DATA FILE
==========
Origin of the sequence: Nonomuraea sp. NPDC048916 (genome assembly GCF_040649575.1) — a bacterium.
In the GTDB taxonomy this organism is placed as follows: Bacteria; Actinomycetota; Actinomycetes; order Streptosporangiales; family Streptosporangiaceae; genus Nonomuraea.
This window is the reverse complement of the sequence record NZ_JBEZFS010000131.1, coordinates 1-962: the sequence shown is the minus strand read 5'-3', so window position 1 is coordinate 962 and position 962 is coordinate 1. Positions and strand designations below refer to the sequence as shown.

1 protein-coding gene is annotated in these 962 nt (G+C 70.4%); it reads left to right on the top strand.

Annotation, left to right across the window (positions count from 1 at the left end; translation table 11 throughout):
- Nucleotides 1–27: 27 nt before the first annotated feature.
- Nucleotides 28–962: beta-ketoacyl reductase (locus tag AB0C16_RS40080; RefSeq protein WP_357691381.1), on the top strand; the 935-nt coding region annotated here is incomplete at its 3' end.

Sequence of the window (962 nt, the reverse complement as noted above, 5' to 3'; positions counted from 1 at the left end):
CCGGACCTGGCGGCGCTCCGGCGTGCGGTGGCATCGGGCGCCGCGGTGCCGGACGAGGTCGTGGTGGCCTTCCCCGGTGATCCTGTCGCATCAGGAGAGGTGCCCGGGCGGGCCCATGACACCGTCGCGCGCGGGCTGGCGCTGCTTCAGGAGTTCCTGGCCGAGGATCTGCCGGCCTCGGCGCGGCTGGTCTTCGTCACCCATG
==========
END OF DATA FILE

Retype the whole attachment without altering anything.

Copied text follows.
Origin of the sequence: Nonomuraea sp. NPDC048916 (genome assembly GCF_040649575.1) — a bacterium.
In the GTDB taxonomy this organism is placed as follows: Bacteria; Actinomycetota; Actinomycetes; order Streptosporangiales; family Streptosporangiaceae; genus Nonomuraea.
This window is the reverse complement of the sequence record NZ_JBEZFS010000131.1, coordinates 1-962: the sequence shown is the minus strand read 5'-3', so window position 1 is coordinate 962 and position 962 is coordinate 1. Positions and strand designations below refer to the sequence as shown.

1 protein-coding gene is annotated in these 962 nt (G+C 70.4%); it reads left to right on the top strand.

Annotation, left to right across the window (positions count from 1 at the left end; translation table 11 throughout):
- Nucleotides 1–27: 27 nt before the first annotated feature.
- Nucleotides 28–962: beta-ketoacyl reductase (locus tag AB0C16_RS40080; RefSeq protein WP_357691381.1), on the top strand; the 935-nt coding region annotated here is incomplete at its 3' end.

Sequence of the window (962 nt, the reverse complement as noted above, 5' to 3'; positions counted from 1 at the left end):
CCGGACCTGGCGGCGCTCCGGCGTGCGGTGGCATCGGGCGCCGCGGTGCCGGACGAGGTCGTGGTGGCCTTCCCCGGTGATCCTGTCGCATCAGGAGAGGTGCCCGGGCGGGCCCATGACACCGTCGCGCGCGGGCTGGCGCTGCTTCAGGAGTTCCTGGCCGAGGATCTGCCGGCCTCGGCGCGGCTGGTCTTCGTCACCCATG